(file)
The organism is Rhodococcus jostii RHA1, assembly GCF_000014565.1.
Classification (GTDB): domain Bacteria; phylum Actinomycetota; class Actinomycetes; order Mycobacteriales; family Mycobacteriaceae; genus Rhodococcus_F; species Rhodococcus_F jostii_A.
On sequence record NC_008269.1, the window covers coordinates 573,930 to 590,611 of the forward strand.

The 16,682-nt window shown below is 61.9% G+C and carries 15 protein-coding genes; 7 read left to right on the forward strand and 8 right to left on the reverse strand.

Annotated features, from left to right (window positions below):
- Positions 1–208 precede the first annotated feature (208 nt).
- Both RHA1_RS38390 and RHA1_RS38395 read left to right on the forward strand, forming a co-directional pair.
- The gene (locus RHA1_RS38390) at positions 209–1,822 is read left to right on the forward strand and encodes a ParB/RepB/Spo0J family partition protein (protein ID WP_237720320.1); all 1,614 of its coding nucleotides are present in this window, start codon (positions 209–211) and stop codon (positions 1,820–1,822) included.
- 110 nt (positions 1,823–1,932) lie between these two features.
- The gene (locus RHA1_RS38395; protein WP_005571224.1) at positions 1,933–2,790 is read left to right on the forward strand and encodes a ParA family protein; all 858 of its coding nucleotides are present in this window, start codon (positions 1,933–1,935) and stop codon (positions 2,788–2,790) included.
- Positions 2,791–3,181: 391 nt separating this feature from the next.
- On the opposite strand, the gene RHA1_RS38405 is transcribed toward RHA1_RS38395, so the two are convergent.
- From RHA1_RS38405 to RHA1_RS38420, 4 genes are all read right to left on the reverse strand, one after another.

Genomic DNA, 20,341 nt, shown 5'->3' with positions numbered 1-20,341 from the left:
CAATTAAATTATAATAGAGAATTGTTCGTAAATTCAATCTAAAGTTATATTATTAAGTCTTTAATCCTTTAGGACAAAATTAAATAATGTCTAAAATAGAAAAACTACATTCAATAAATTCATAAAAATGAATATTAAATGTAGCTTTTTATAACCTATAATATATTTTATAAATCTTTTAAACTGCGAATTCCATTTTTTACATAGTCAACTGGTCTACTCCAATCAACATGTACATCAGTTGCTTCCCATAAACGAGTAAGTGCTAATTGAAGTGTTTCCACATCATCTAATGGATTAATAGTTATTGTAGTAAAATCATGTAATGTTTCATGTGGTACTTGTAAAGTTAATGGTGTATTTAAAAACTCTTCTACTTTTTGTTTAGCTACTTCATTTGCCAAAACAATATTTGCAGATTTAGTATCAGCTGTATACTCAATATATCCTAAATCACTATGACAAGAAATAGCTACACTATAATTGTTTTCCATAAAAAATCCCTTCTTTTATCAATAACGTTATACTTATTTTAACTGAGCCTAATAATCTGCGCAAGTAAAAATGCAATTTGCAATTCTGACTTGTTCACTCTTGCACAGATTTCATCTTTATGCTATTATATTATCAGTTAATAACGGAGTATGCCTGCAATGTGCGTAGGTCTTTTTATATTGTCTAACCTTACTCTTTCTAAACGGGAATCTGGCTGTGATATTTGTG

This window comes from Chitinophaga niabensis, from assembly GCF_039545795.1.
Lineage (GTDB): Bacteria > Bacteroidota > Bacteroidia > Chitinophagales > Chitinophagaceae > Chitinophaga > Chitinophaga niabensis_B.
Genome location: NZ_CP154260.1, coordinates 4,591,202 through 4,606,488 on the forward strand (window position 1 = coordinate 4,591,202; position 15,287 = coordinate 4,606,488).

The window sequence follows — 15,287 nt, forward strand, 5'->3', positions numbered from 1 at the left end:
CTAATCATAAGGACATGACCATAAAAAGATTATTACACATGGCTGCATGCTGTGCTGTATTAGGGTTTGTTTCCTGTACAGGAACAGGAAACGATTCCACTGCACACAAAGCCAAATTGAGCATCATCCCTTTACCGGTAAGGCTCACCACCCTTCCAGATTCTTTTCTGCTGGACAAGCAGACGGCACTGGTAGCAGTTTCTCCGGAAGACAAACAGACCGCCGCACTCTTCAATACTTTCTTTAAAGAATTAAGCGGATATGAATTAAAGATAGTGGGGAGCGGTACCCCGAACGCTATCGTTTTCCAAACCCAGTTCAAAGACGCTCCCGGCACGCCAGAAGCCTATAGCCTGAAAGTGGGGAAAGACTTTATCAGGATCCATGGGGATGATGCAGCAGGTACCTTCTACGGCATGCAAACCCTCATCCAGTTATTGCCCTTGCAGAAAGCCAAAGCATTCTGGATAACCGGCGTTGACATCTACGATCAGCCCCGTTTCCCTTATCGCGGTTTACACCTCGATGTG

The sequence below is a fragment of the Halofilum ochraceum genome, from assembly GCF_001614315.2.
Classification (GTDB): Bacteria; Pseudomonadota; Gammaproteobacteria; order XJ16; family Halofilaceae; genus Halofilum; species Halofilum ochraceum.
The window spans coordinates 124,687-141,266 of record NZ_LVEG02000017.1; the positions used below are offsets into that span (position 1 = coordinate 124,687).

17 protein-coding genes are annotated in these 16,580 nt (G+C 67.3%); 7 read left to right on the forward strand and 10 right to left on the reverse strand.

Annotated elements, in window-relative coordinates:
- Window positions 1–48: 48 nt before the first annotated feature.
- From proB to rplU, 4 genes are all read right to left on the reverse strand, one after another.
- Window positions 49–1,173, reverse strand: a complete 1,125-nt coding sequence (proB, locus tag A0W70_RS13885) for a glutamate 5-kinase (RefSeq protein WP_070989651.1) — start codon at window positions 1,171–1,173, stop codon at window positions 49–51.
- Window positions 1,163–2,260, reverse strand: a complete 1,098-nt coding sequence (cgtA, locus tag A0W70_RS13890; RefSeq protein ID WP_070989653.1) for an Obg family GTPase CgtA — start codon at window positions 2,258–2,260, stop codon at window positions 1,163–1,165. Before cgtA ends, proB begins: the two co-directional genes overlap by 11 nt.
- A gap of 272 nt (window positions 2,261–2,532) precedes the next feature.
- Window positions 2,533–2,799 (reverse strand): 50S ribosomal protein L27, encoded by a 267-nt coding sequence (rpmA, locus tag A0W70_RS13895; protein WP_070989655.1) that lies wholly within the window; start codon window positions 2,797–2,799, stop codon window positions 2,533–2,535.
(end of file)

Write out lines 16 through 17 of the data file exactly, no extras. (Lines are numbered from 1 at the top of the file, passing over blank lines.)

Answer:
This window comes from Chitinophaga niabensis, from assembly GCF_039545795.1.
Lineage (GTDB): Bacteria > Bacteroidota > Bacteroidia > Chitinophagales > Chitinophagaceae > Chitinophaga > Chitinophaga niabensis_B.